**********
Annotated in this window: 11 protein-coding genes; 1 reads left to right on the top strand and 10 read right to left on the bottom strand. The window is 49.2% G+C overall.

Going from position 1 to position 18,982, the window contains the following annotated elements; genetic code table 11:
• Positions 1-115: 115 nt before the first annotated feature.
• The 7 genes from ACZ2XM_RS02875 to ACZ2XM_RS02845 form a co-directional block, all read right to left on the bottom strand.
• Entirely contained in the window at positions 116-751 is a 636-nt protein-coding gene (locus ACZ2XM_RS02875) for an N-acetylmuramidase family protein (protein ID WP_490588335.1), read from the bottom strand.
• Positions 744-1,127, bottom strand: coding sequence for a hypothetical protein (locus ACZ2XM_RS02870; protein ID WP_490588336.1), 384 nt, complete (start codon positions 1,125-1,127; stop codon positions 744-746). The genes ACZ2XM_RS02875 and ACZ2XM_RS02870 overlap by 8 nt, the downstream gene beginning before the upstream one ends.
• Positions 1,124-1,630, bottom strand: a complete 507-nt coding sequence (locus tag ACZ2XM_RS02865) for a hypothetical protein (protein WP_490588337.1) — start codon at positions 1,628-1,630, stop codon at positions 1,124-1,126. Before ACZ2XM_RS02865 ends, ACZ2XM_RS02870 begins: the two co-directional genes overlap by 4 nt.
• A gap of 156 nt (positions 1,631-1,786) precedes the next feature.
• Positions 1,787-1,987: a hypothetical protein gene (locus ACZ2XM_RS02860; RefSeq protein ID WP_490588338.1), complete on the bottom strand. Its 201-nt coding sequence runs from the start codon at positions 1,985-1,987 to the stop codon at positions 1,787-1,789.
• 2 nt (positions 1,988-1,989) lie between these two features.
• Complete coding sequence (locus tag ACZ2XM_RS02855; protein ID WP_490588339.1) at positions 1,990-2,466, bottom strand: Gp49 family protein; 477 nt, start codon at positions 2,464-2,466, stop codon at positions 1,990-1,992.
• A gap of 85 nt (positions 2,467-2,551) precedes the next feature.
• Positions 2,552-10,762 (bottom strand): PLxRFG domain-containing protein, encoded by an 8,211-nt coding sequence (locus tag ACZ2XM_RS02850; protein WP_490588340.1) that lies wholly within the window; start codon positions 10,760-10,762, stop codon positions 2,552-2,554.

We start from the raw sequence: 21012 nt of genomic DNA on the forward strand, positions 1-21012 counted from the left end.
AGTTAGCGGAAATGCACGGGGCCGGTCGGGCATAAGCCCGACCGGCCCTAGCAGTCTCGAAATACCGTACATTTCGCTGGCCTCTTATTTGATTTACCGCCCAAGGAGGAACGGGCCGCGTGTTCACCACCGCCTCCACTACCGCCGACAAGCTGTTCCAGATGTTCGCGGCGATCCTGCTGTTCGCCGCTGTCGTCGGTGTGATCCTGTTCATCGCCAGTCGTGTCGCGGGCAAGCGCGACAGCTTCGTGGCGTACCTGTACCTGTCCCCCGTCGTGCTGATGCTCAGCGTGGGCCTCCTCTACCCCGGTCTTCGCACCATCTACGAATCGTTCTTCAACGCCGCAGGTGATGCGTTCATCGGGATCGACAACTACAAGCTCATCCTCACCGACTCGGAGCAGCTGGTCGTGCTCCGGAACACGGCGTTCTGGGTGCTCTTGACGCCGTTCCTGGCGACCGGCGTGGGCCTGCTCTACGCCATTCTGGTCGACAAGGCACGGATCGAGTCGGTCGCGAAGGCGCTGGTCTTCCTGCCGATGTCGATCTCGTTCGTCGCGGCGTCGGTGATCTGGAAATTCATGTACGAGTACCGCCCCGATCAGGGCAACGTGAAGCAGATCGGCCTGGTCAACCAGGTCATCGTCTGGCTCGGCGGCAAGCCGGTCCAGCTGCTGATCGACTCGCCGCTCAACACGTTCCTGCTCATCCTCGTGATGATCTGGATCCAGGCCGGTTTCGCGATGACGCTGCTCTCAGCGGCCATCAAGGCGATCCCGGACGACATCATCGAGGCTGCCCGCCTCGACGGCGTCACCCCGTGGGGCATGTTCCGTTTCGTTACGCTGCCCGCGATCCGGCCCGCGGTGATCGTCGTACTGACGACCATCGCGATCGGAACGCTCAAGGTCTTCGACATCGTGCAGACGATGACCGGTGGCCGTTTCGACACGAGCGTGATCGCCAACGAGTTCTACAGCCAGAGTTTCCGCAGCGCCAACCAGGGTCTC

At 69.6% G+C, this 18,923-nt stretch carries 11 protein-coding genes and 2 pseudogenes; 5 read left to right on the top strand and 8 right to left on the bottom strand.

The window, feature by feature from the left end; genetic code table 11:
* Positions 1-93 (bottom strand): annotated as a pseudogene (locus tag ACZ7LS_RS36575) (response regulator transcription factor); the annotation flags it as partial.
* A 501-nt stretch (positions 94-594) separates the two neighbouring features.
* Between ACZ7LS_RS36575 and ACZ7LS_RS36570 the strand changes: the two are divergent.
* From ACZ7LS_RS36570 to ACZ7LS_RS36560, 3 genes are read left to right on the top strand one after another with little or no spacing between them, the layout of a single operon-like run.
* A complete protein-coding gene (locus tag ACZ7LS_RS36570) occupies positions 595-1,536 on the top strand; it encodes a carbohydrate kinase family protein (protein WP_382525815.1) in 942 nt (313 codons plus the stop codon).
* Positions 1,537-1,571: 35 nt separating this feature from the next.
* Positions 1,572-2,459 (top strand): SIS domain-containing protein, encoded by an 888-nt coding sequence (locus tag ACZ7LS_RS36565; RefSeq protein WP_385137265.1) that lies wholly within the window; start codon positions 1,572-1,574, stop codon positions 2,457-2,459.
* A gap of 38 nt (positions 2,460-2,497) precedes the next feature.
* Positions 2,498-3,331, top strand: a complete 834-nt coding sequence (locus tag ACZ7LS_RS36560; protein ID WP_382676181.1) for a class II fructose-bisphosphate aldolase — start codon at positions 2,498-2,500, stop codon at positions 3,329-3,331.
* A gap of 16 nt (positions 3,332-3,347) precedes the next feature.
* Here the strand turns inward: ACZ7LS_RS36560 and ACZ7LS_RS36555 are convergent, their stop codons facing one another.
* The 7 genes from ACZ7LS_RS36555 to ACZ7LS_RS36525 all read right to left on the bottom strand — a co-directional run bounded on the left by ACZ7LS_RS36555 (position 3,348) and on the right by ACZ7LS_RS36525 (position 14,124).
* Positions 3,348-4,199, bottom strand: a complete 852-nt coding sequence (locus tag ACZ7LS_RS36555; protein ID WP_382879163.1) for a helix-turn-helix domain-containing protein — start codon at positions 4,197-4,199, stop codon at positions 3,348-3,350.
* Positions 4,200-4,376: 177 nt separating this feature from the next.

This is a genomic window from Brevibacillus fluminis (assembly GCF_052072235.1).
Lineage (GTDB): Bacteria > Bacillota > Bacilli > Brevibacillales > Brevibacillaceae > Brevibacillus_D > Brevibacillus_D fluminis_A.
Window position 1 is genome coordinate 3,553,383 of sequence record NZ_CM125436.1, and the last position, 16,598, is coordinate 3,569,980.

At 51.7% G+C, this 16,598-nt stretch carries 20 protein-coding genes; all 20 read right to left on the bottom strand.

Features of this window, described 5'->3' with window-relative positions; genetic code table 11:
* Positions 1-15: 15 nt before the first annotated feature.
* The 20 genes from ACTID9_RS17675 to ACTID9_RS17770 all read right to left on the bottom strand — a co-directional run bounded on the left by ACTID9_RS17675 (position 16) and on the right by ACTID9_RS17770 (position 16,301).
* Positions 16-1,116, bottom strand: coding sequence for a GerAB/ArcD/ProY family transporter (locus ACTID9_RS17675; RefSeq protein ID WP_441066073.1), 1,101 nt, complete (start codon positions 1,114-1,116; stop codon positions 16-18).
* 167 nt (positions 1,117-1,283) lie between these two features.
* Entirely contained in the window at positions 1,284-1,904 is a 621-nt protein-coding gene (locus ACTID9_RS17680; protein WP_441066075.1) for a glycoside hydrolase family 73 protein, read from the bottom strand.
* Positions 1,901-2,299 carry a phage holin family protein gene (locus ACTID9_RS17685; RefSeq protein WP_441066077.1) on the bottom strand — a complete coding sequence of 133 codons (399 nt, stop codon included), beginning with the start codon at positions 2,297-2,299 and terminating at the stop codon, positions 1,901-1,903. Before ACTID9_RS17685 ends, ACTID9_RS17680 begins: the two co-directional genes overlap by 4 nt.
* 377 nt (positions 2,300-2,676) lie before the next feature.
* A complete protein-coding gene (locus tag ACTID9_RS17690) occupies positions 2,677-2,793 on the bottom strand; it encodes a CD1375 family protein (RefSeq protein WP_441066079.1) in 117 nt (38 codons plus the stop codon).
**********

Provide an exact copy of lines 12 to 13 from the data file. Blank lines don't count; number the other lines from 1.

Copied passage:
• A gap of 85 nt (positions 2,467-2,551) precedes the next feature.
• Positions 2,552-10,762 (bottom strand): PLxRFG domain-containing protein, encoded by an 8,211-nt coding sequence (locus tag ACZ2XM_RS02850; protein WP_490588340.1) that lies wholly within the window; start codon positions 10,760-10,762, stop codon positions 2,552-2,554.